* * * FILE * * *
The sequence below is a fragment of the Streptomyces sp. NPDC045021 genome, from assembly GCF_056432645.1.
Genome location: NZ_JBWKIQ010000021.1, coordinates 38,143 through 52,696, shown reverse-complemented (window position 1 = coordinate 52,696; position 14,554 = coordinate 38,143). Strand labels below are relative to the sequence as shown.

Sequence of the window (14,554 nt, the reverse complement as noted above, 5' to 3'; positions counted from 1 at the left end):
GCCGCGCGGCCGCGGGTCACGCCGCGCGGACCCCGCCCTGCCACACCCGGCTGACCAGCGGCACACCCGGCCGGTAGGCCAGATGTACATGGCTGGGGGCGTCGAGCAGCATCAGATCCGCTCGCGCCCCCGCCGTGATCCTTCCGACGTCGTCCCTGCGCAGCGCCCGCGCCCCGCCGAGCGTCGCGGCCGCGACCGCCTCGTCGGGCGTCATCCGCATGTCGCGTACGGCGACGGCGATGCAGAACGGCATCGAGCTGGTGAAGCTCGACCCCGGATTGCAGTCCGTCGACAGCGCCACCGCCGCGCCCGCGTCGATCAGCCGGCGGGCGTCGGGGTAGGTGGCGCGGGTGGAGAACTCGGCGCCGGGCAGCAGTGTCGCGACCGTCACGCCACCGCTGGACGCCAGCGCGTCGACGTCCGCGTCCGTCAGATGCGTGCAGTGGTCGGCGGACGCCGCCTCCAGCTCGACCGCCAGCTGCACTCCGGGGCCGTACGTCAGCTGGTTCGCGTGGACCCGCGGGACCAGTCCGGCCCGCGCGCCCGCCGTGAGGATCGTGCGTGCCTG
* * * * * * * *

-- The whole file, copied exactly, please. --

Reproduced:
The sequence below is a fragment of the Streptomyces sp. NPDC045021 genome, from assembly GCF_056432645.1.
Genome location: NZ_JBWKIQ010000021.1, coordinates 38,143 through 52,696, shown reverse-complemented (window position 1 = coordinate 52,696; position 14,554 = coordinate 38,143). Strand labels below are relative to the sequence as shown.

Sequence of the window (14,554 nt, the reverse complement as noted above, 5' to 3'; positions counted from 1 at the left end):
GCCGCGCGGCCGCGGGTCACGCCGCGCGGACCCCGCCCTGCCACACCCGGCTGACCAGCGGCACACCCGGCCGGTAGGCCAGATGTACATGGCTGGGGGCGTCGAGCAGCATCAGATCCGCTCGCGCCCCCGCCGTGATCCTTCCGACGTCGTCCCTGCGCAGCGCCCGCGCCCCGCCGAGCGTCGCGGCCGCGACCGCCTCGTCGGGCGTCATCCGCATGTCGCGTACGGCGACGGCGATGCAGAACGGCATCGAGCTGGTGAAGCTCGACCCCGGATTGCAGTCCGTCGACAGCGCCACCGCCGCGCCCGCGTCGATCAGCCGGCGGGCGTCGGGGTAGGTGGCGCGGGTGGAGAACTCGGCGCCGGGCAGCAGTGTCGCGACCGTCACGCCACCGCTGGACGCCAGCGCGTCGACGTCCGCGTCCGTCAGATGCGTGCAGTGGTCGGCGGACGCCGCCTCCAGCTCGACCGCCAGCTGCACTCCGGGGCCGTACGTCAGCTGGTTCGCGTGGACCCGCGGGACCAGTCCGGCCCGCGCGCCCGCCGTGAGGATCGTGCGTGCCTG